Fox cleaned the comedy deck today, pulling the plug on freshman series Dads, Enlisted and Surviving Jack and passing on half-hour pilots Fatrick, Dead Boss and No Place Like Home. The two Fox comedy pilots that had been considered strongest, Sober Companion and Cabot College, remain in contention as Fox is said to be mulling a change in its comedy strategy for next season, likely abandoning the two-hour comedy block, which had been struggling mightily. On the hourlong side, there will be no second season for Rake though it has not been officially cancelled.
Related: Fox Ups Order For Multi-Camera Comedy ‘Mulaney’ To 16 Episodes, May Be Done With Comedy Pickups
The cancellation of Dads, Enlisted and Surviving Jack leaves Brooklyn Nine-Nine as the only freshman Fox comedy to make it to a second season. There had been talk as recently as several days ago about Dads possibly getting a reprieve. While not well received by critics, to put it mildly, the multi-camera series performed as well or even better than the renewed Fox comedies — Brooklyn Nine-Nine, New Girl and The Mindy Project – and it comes from sister studio 20th TV and one of Fox’s top producers, Seth MacFarlane.
Related: 2014 Fox Pilots
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EXCLUSIVE: I have learned that Fox has opted not to pick up a second season of Almost Human. The futuristic drama starring Karl Urban and Michael Ealy got off to a sluggish start in November but held enough ground to at least earn renewal consideration, often finishing on par with its Monday companion (the already-renewed drama The Following). In fact, the March season (and series) finale of Almost Human logged a 1.5 rating in 18-49, matching the Live+Same Day rating for last night’s finale of The Following. (The Following is a bigger DVR draw). Almost Human‘s chances started to slip once Fox’s drama pilots started to come in. All three of them — Gotham, The Red Band Society and Empire – are considered strong contenders for a series pickup. That didn’t bode well for Almost Human. Also, it is produced by an outside studio, Warner Bros TV, which also has The Following and the sure-to-be-picked-up Batman prequel Gotham. Almost Human, about a cop (Urban) paired with a lifelike combat-model android (Ealy), comes from the Fringe team of JJ Abrams and J.H. Wyman. Elsewhere in Fox bubble land, the renewal chances for Seth MacFarlane-produced freshman comedy Dads appear to have gone up in the past few days.
PILOTS 2014: The Latest Buzz
Primetime Pilot Panic
2014 Fox Pilots
UPDATED: The move to Friday didn’t dent Bones‘ longevity one bit. “We are in negotiations on another season of Bones and expect it would be back (for a 10th season),” Fox chairman Kevin Reilly said during the executive session today, indicating that Season 10 will likely be the show’s last. He confirmed what we had already reported: that Bones creator/showrunner Hart Hanson will move onto his newly picked up Fox series Backstrom, with his top Bones lieutenant Stephen Nathan, who has performed day-to-day showrunner duties on the long-running Fox procedural, taking over next season. Hanson still will be involved in major decisions.
Reilly also spoke of the renewal chances of softly rated sophomore comedy The Mindy Project, which is going on hiatus in the spring. “It’s really on the money (creatively) right now,” he said. “Ratings are not where they should be, the show deserves more viewers. But is a highly upscale show we make money on.” He said Mindy‘s “little hiatus has nothing to do with its renewal chances. “I’m highly bullish on it being back next season.” Read More »
The freshman season of Fox comedy Dads will consist of 19 episodes, three fewer than full-season 22. The network gave the live-action sitcom a back order in October, but the exact number was fuzzy. It now has been set at 6. The reduced pickup is understandable given the fact that Dads will air its last original episodes February 4 and 11 before getting off to make room for Glee. The series’ long-term prospects remain undetermined but not bright.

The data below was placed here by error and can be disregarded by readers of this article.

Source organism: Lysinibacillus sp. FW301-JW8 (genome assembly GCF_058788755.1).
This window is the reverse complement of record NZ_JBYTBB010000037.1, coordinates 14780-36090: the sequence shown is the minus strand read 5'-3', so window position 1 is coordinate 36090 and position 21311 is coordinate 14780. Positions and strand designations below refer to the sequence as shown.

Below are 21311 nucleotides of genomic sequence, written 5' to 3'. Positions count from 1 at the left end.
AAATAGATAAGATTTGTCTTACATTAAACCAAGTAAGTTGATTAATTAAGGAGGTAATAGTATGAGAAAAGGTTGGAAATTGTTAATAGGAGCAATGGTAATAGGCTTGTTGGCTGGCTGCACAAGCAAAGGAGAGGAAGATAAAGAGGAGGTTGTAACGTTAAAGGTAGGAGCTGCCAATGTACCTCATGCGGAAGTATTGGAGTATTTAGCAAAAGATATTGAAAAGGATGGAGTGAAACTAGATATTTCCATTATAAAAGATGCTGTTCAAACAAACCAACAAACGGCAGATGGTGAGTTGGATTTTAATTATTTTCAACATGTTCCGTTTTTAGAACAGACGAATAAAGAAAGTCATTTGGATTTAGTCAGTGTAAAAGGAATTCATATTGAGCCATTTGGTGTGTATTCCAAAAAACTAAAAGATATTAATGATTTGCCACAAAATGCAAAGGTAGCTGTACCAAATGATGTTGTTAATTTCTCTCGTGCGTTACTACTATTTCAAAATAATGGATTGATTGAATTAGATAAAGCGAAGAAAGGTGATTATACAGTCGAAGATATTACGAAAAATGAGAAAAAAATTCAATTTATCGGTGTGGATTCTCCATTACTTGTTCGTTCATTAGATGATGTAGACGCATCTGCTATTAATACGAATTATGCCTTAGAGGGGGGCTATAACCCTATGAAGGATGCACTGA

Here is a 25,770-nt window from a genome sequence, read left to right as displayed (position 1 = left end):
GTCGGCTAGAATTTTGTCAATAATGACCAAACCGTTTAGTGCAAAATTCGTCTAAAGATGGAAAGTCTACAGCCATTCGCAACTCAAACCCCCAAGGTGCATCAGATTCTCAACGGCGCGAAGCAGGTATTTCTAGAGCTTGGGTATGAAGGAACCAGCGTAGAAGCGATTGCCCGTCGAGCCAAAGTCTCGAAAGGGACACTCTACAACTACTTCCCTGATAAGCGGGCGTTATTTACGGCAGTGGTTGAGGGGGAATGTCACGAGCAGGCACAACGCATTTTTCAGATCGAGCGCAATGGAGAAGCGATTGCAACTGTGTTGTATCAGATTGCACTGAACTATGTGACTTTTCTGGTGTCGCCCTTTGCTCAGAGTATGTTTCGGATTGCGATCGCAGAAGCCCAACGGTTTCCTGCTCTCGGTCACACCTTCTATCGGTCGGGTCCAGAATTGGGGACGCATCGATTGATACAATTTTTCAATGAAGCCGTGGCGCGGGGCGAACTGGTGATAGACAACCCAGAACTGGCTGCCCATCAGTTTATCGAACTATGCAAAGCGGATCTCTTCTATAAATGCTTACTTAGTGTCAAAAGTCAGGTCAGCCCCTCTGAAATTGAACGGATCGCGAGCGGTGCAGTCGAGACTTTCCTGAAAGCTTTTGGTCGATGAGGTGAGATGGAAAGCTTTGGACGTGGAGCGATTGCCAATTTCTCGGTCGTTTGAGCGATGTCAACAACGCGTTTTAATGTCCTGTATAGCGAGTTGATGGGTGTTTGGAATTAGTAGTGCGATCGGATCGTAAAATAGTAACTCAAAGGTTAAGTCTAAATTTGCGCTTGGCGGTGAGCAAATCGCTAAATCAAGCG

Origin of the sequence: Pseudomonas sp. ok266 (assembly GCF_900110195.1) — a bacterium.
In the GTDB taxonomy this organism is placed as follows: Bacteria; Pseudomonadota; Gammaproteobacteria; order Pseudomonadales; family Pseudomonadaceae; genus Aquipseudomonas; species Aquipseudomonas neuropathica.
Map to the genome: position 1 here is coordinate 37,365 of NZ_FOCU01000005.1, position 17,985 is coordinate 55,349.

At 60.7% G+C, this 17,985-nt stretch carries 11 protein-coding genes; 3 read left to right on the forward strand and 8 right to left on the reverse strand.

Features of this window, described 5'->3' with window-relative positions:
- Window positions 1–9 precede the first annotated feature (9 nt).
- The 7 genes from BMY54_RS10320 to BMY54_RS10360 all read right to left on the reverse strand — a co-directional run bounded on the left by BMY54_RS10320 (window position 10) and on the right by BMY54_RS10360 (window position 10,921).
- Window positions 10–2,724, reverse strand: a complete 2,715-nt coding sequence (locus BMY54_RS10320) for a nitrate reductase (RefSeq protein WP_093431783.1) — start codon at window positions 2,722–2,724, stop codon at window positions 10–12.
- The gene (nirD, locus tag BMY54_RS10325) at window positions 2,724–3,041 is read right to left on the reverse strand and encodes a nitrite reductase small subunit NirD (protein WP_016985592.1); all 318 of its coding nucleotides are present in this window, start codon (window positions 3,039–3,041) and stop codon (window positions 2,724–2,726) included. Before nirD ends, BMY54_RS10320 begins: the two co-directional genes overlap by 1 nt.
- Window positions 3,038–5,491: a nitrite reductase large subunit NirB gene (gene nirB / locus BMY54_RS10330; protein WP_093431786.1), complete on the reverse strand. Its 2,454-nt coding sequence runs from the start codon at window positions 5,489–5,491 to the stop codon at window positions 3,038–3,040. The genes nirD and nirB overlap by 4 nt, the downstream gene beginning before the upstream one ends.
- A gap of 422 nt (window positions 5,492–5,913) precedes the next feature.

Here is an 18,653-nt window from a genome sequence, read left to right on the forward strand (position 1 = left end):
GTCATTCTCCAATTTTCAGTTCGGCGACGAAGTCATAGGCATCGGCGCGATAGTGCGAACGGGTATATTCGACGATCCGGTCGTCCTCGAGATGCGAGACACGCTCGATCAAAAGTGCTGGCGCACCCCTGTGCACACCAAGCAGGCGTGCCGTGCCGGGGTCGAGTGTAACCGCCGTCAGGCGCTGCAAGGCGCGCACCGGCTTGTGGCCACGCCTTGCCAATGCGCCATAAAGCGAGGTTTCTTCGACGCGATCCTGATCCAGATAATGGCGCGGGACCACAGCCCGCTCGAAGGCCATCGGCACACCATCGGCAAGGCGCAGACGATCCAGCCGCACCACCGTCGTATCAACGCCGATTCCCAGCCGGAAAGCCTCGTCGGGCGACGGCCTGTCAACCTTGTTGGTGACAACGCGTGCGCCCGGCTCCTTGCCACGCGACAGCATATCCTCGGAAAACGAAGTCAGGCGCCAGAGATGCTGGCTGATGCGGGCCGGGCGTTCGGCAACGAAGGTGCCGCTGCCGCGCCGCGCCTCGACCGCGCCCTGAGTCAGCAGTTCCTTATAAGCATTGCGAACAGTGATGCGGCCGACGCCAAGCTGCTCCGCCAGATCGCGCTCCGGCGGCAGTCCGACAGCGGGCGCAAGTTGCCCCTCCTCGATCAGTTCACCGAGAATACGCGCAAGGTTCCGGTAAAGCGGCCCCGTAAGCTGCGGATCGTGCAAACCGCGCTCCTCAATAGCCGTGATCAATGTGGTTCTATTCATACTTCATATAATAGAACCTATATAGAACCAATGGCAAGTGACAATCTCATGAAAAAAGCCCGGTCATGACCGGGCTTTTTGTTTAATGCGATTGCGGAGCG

Related: Decent Openings For ‘Dads’, ‘Brooklyn Nine-Nine’; ‘Mindy’ Down
Fox has finalized a Back 9 order to comedy Dads. The pickup means that Fox has become the only major broadcast network to give episodic orders (full-season ones to Dads and Brooklyn Nine-Nine, and a second-season one to Sleepy Hollow) to all of its new scripted fall series that have premiered. ABC, NBC and CBS all have cancelled a show each – Lucky 7, Welcome To The Family and We Are Men, respectively. In the pickup announcement for Dads, Fox chairman Kevin Reilly acknowledged that the show, which was met with a critical backlash, is a work in progress. “Fox has been looking to break into the multi-camera format for some time,” he said. “With Dads, we have an asset that we can grow, and we’re looking forward to seeing where the fantastic cast and the creative minds of Seth, Alec, Mike and Wellesley take us the rest of the season.” Executive produced by Seth MacFarlane, Alec Sulkin and Wellesley Wild, Dads, from 20th TV and Fuzzy Door Prods, stars Giovani Ribisi and Seth Green as successful guys dealing with their annoying dads. Dads had done relatively well for Fox in the anchor Tuesday 8 PM slot considering the overall struggles of the network’s comedy block. It is averaging a 2.2/7 rating among adults 18-49 in Live+7 and drawing solid male demos.
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EXCLUSIVE: Fox is firming up its midseason comedy scheduling plans. I’ve learned that the network is going to launch Surviving Jack after American Idol on Thursday. The comedy’s order has been trimmed from 13 to 8 episodes, but unlike the recent order reduction for Fox’s other midseason live-action comedy, Us & Them, this decision was dictated by scheduling reasons — Fox will have eight weeks worth of available 8:30 PM slots on Thursday when the American Idol results show gets pared down for the first time to 30 minutes. With Us & Them unlikely to factor into Fox’s midseason plans, the decision to put Surviving Jack on Thursday indicates that the network is likely planning to keep its Tuesday comedy block intact for the remainder of the season. New Girl and The Mindy Project have 22-episode orders, and newbie Brooklyn Nine-Nine was given a full-season pickup last week. That means that the remaining comedy, freshman Dads, will probably get a Back 9 order too, and I hear that is in the works.
Related: Fox Announces Premiere Dates For ‘The Following’, ‘Rake’ & ‘American Idol’